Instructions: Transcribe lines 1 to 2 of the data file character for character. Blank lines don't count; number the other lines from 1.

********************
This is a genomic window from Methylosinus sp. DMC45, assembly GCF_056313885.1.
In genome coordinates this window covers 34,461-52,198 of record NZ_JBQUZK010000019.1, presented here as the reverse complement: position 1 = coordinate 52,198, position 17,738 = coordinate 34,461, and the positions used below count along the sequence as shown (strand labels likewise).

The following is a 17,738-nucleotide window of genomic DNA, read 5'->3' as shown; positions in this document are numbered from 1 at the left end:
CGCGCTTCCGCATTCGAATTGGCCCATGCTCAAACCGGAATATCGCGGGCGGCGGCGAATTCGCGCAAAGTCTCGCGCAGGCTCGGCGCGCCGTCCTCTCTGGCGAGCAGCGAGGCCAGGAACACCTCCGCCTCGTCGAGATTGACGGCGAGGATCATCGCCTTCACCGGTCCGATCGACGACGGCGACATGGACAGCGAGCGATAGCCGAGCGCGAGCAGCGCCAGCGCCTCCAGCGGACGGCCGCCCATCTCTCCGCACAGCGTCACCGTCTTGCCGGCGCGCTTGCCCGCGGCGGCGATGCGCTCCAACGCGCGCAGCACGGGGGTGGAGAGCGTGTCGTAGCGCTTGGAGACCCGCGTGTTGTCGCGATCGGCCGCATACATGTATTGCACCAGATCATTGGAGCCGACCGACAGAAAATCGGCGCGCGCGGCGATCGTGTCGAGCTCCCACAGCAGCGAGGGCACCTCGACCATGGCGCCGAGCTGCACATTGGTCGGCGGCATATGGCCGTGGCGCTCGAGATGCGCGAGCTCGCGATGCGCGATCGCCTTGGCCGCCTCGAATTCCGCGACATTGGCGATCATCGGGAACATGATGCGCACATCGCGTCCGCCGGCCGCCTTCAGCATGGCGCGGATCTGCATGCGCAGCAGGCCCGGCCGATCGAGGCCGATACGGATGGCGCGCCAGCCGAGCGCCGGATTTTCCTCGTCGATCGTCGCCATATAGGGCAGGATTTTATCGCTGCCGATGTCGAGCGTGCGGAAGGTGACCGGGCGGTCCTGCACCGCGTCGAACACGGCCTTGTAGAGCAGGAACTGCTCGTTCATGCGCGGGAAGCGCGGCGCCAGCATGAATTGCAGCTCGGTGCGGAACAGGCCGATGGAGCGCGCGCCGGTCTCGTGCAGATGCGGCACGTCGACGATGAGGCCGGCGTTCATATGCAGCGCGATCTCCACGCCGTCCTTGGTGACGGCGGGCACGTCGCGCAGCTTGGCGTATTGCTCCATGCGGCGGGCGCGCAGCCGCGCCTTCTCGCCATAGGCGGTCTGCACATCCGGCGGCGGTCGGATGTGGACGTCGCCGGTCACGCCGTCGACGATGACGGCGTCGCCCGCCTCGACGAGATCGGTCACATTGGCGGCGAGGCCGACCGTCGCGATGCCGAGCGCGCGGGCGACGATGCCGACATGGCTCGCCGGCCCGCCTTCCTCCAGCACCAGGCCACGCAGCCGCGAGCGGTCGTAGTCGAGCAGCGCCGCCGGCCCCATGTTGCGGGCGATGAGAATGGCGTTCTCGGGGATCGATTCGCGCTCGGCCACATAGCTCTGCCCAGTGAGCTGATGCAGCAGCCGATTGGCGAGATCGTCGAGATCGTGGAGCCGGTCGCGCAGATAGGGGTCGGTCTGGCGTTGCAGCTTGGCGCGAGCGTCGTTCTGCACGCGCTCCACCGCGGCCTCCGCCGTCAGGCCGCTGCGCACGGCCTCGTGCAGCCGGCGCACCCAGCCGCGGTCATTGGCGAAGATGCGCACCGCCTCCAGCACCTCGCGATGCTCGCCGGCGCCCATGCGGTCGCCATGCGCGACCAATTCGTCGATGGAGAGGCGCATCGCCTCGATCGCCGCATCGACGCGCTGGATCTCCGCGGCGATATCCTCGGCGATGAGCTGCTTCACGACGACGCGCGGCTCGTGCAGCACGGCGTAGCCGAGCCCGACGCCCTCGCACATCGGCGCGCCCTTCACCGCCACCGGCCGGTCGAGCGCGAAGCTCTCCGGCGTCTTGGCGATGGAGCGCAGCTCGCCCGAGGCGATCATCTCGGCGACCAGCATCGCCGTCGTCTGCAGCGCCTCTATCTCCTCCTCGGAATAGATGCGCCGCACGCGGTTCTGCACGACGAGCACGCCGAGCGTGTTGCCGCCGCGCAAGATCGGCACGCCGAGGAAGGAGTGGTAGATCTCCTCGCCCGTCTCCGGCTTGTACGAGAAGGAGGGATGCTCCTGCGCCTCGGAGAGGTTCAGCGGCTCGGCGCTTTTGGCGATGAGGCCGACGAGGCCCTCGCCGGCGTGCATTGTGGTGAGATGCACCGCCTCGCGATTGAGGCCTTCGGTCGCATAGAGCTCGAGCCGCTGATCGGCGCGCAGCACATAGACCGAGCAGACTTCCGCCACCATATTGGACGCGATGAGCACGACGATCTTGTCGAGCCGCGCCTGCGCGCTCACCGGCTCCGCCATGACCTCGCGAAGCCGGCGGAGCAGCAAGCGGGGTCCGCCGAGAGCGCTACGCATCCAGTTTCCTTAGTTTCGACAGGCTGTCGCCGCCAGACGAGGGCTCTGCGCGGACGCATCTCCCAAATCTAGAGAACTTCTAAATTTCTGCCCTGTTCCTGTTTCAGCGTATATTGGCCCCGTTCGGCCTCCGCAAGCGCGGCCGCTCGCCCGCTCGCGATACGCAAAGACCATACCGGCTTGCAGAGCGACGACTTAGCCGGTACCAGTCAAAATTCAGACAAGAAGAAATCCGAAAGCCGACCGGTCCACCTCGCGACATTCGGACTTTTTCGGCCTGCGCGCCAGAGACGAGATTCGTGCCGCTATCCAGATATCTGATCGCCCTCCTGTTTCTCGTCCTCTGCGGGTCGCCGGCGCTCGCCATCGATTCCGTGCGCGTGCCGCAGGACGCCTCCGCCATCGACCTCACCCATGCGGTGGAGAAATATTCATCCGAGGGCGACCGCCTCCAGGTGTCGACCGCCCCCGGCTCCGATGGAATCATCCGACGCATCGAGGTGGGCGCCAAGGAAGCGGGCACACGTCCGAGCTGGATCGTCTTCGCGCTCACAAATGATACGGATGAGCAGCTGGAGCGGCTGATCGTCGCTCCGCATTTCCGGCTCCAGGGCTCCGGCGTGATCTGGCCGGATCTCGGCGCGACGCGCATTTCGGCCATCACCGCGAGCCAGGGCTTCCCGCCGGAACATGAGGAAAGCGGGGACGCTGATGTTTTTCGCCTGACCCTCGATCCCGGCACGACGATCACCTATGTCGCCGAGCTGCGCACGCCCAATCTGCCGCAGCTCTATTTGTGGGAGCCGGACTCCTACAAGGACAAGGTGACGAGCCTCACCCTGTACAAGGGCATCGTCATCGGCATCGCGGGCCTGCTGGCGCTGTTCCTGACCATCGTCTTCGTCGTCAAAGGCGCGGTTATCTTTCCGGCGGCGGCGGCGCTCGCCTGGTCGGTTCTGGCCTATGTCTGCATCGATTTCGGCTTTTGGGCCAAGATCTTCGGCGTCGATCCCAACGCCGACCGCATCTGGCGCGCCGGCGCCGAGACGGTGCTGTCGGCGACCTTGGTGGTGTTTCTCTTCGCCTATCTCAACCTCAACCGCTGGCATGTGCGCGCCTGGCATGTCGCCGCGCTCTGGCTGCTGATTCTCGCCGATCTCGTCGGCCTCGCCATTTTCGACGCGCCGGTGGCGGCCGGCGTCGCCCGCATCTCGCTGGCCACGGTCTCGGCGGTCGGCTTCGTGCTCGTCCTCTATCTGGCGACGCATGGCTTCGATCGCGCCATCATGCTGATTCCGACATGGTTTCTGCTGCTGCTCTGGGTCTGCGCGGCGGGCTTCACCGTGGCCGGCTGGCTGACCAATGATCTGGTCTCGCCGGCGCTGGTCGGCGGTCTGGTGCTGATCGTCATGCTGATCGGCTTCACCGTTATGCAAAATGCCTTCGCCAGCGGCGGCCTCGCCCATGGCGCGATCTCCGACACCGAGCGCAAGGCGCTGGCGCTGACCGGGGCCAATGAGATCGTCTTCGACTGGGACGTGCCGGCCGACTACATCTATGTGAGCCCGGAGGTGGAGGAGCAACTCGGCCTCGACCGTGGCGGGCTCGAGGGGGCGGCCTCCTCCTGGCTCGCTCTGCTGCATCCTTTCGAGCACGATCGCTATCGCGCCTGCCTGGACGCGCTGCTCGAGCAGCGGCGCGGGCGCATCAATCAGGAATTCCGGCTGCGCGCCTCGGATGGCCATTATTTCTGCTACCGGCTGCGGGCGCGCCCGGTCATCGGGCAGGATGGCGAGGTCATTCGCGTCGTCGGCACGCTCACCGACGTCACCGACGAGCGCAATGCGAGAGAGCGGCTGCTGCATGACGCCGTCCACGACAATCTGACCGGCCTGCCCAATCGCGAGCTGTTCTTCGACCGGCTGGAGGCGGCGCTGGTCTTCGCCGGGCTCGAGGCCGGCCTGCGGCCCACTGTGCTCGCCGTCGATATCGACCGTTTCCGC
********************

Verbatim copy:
This is a genomic window from Methylosinus sp. DMC45, assembly GCF_056313885.1.
In genome coordinates this window covers 34,461-52,198 of record NZ_JBQUZK010000019.1, presented here as the reverse complement: position 1 = coordinate 52,198, position 17,738 = coordinate 34,461, and the positions used below count along the sequence as shown (strand labels likewise).